Note: To protect the privacy of our members, e-mail addresses have been removed from the archived messages. As a result, some links may be broken.

Find Lesson Plans on getty.edu! GettyGames

Re: More on Moroles

---------

lindwood_at_TeacherArtExchange
Date: Tue Apr 29 2003 - 05:23:25 PDT


I wish I had had good art teachers as a kid! I didn't discover my
creativity and compelling desire to create artwork until I was 27 years
old! I changed my major at that time to art with the blessings of my
writer husband, but the rest of my family thought I had just jumped off
a cliff into boiling water. I kept changing majors because my dad was a
40 year career man in the same job, and I thought everyone worked in the
same field for 40 years. I just could not find anything that I knew
would hold my passion for 40 years in the areas I was pursuing. I had a
neighbor who was majoring in interior design at U of H. She taught me
how to draft in an afternoon, and I LOVED it. I COULD DRAW!!!! I made
up my mind that day that I was going to switch to art. I was terrified
starting into art school...what had I done this time??? Would everyone
laugh at me? Would I be so frustrated that I would fail at this? What
I encountered were teachers who truly taught. What I encountered were
other people who had the passion and the need to make art. It was as if
the doors and windows just FLUNG open....for the first time in my life,
my creativity was on overdrive. Being around other people who were
creative and having great teachers who challenged and inspired me, as
well as TAUGHT me skills, was the most amazing thing. I found me. My
own history has been my greatest catalyst for the way I teach art and
the fundamental belief I have that EVERYONE who truly wants to can be
creative and learn skills that enable them to soar. I find that by
truly challenging my kids to become deeply involved in a process, they
discover that they CAN produce and enjoy creating deeply personal work.
In the 24 years that I have taught art, I have only had a small handful
of kids who really tried to learn to draw and could not. In those
cases, it was not that they did not have a desire to learn, there was
something blocking them...some sort of spatial problem. I try to teach
my kids to see detail and order in things. I use drawing on the right
side of the brain and a few ideas of my own to break down barriers for
kids. It's great that Moroles had great teachers from the time he was a
kid. I think Surls was one who said he did not get into art until he
was in his late 20s. Gotta look into that one. THere are others who
got a late start who have soared. Parents can have a great deal to do
with this, too. Do they foster and nurture their kids' creativity, or
do they blindly not see it or perhaps just not attach much importance to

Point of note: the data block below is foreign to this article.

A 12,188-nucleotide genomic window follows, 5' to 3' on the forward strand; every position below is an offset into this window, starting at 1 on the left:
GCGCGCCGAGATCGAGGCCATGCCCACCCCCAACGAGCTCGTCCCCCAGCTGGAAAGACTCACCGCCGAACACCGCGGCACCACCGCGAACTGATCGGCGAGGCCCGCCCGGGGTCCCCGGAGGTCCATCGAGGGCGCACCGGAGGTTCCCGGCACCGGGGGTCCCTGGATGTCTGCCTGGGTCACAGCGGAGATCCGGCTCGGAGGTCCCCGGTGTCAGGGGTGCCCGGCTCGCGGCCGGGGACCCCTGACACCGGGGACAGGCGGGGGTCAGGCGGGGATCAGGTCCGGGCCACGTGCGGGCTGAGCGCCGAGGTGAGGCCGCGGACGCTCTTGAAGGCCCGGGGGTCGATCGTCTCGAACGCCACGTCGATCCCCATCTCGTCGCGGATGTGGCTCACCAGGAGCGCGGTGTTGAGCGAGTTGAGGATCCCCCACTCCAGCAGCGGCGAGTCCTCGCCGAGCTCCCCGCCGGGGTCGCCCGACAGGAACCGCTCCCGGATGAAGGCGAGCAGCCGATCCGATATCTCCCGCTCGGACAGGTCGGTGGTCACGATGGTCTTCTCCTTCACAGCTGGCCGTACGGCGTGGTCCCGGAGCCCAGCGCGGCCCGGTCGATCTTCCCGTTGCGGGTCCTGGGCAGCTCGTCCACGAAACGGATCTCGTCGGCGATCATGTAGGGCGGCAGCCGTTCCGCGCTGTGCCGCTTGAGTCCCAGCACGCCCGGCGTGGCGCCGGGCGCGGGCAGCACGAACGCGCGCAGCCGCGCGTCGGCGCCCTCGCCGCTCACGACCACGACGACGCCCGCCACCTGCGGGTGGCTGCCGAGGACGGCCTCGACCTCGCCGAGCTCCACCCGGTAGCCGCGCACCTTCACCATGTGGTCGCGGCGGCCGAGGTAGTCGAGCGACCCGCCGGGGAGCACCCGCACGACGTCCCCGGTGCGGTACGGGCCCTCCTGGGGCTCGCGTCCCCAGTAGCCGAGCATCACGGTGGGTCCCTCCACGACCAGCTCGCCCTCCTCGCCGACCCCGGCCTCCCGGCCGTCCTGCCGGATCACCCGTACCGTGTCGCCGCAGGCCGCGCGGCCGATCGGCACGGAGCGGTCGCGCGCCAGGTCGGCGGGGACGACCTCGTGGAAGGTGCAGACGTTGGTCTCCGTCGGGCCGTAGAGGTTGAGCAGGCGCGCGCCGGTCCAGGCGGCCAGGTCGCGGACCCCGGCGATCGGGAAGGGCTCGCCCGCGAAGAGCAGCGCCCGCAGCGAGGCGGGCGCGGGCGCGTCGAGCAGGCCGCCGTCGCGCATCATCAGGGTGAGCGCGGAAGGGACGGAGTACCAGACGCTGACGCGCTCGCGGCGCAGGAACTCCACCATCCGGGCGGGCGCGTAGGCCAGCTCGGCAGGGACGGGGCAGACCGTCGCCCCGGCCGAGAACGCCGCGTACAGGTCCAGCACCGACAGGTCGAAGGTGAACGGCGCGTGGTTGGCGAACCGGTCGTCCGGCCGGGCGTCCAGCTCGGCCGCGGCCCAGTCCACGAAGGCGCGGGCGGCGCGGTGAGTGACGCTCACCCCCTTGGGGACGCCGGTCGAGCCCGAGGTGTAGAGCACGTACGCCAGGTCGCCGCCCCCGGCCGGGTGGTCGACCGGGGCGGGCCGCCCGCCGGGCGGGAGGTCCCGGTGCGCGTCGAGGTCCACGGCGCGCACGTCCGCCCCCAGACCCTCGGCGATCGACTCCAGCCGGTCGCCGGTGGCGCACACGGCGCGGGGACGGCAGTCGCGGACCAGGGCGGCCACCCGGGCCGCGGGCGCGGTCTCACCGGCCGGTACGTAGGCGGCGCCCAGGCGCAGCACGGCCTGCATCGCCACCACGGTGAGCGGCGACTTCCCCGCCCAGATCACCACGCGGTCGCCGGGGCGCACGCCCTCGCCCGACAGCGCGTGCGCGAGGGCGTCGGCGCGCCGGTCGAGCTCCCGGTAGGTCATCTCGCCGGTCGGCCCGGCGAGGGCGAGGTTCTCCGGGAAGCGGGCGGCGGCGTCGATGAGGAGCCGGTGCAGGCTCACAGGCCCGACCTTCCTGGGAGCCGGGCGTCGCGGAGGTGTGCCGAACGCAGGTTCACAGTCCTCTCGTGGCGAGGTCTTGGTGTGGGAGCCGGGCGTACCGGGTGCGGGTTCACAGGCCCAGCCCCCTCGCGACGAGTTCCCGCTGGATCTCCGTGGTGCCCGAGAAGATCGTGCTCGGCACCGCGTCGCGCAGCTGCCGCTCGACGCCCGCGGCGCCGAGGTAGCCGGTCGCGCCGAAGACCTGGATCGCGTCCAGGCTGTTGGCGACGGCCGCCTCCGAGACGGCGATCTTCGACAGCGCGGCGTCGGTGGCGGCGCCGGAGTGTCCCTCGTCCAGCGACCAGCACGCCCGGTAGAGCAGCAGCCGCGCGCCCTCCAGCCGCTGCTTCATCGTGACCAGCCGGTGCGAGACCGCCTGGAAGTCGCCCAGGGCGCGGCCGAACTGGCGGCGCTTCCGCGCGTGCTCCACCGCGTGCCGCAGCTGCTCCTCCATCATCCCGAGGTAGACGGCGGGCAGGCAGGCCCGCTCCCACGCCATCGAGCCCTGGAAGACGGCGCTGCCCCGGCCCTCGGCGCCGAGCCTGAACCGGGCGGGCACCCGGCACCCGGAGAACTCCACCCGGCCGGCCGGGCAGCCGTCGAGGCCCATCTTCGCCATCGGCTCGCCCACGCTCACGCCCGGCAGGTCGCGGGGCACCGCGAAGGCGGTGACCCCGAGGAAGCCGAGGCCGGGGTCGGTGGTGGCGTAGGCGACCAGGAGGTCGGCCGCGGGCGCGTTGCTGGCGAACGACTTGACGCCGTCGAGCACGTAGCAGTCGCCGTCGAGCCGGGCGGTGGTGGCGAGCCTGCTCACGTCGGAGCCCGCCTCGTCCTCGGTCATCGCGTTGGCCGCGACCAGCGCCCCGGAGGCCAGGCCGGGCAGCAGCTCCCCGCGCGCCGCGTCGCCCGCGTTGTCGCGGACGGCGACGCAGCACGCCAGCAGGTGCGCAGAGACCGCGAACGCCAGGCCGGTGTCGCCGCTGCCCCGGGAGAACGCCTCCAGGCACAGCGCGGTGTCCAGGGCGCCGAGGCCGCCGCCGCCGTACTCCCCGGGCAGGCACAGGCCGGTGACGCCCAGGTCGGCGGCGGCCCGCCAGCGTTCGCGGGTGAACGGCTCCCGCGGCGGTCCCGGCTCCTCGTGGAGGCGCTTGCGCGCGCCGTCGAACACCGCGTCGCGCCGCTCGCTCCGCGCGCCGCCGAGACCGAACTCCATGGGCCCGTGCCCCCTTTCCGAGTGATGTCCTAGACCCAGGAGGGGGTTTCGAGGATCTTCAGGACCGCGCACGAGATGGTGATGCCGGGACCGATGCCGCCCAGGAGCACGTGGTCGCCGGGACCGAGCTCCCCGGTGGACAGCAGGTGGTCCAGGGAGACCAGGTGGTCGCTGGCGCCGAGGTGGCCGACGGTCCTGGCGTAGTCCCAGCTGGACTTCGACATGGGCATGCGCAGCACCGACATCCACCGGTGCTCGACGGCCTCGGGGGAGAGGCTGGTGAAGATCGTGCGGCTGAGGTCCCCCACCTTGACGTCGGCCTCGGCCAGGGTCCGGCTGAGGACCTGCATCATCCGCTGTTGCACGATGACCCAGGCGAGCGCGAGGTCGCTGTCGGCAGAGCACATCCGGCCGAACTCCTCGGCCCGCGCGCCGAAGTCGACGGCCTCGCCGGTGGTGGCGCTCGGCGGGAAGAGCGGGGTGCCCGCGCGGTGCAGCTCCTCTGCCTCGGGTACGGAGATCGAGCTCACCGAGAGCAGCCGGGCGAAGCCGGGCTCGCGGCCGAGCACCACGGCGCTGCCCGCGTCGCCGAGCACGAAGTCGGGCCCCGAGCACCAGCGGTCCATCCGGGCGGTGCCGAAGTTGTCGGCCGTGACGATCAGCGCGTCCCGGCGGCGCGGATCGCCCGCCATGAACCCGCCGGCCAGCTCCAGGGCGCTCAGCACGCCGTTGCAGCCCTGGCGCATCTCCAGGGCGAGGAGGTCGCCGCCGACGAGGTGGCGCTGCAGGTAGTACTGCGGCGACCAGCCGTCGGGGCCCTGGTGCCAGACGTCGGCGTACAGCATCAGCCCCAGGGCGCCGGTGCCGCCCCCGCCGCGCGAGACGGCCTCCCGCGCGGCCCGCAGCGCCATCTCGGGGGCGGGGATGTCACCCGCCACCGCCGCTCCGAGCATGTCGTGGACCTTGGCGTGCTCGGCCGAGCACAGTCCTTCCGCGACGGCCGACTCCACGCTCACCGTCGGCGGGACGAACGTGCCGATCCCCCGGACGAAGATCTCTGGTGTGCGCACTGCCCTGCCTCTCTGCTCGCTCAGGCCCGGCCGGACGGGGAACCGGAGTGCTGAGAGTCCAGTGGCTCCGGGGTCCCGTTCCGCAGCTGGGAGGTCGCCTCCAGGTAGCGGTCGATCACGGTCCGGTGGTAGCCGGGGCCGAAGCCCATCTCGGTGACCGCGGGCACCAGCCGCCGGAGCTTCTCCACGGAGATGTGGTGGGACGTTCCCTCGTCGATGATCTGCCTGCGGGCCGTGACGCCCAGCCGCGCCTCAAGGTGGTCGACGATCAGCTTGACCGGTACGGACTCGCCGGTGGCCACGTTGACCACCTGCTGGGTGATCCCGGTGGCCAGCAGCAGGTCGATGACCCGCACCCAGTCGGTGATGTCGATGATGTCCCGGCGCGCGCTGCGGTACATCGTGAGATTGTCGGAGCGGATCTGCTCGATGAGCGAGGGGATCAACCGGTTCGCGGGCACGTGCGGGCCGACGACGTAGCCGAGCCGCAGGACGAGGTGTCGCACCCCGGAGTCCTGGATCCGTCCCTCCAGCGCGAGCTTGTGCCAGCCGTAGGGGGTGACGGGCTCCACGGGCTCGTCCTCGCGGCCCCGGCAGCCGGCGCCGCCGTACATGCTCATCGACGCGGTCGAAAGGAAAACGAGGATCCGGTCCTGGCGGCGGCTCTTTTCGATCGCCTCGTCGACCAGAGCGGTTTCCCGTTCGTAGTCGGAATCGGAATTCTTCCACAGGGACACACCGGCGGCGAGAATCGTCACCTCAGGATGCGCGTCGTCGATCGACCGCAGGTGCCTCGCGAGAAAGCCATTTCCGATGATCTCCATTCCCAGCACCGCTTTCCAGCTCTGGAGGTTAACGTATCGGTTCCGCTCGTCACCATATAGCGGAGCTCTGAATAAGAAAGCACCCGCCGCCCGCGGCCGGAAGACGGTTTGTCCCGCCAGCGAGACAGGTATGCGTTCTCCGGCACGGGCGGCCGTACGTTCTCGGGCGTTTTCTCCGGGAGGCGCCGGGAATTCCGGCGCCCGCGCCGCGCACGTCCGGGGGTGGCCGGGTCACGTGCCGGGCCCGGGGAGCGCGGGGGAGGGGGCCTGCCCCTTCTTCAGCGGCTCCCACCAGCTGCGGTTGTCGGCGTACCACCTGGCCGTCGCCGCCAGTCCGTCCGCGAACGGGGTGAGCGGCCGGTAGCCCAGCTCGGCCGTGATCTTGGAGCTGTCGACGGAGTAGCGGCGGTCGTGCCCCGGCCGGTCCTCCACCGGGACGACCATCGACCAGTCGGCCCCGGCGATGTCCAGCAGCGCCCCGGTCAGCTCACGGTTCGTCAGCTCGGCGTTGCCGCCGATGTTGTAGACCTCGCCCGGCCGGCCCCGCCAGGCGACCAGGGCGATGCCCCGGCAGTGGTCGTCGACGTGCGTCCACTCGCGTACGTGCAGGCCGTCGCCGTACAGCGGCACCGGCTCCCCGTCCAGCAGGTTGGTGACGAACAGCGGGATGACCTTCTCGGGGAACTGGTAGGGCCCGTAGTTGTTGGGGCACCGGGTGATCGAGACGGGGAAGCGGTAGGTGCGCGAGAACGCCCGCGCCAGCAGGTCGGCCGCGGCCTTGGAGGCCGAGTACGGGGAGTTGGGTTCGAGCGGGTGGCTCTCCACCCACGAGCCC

it. That was my situation. I had a parent who came to me WITH her 3rd
grader, asking if I could paint her trunk for camp. I really didn't
have time, but I asked her why her daughter could not paint it, as she
was a wonderful young artist. She said "Oh, but you should see these
trunks...they are all professionally painted." My heart sunk. I said I
could work with her child to come up with a great design. The
daughter's eyes danced. Mom finally said no, she just didn't think it
would compare with the others. Aaaargh. I had to get one last word,
and said, "well, I think she's very talented...if you all change your
mind, just let me know!" When we were doing our sewing project this
year, her mom helped organize the volunteers. Her daughter designed an
excellent pattern for a horse. She had great stitching ability, and her
mom kind of took over. I had to keep reminding her and encouraging her
to do it herself. I had another kid one year, making a chair. Hers was
a candy stash chair....with drawers and hiding places she created in
cardboard for her stash of candy. Her mom helped with the building
process and was a great helper to all kids, not just her own kid. But
when her daugher painted it, and mom was no longer in the class, she
came back in to see what her child was doing with the painting. To my
horror, I heard her say...well WHY didn't you paint it brown like
chocolate? This thing is so colorful...we can't possibly put this in
our living room next to David's chair! Aren't you going to make it
brown?" The kid stuck up for herself, but I could see she was crushed.
WHen mom left, I had a talk with her about art that matches your sofa,
and how unthinking our moms can sometimes be. I told her to keep
following her own creative urges and needs, as they were excellent and
strong. I told her not to take things like that personally, because if
she did, it might effect her approach to her own art. She was so
appreciative of the support I gave her, and I knew she went away happy.
Kids need challenge, they need meaning in their work. Well, gotta go or
I'll be late to school. Have a great day all.

Linda

---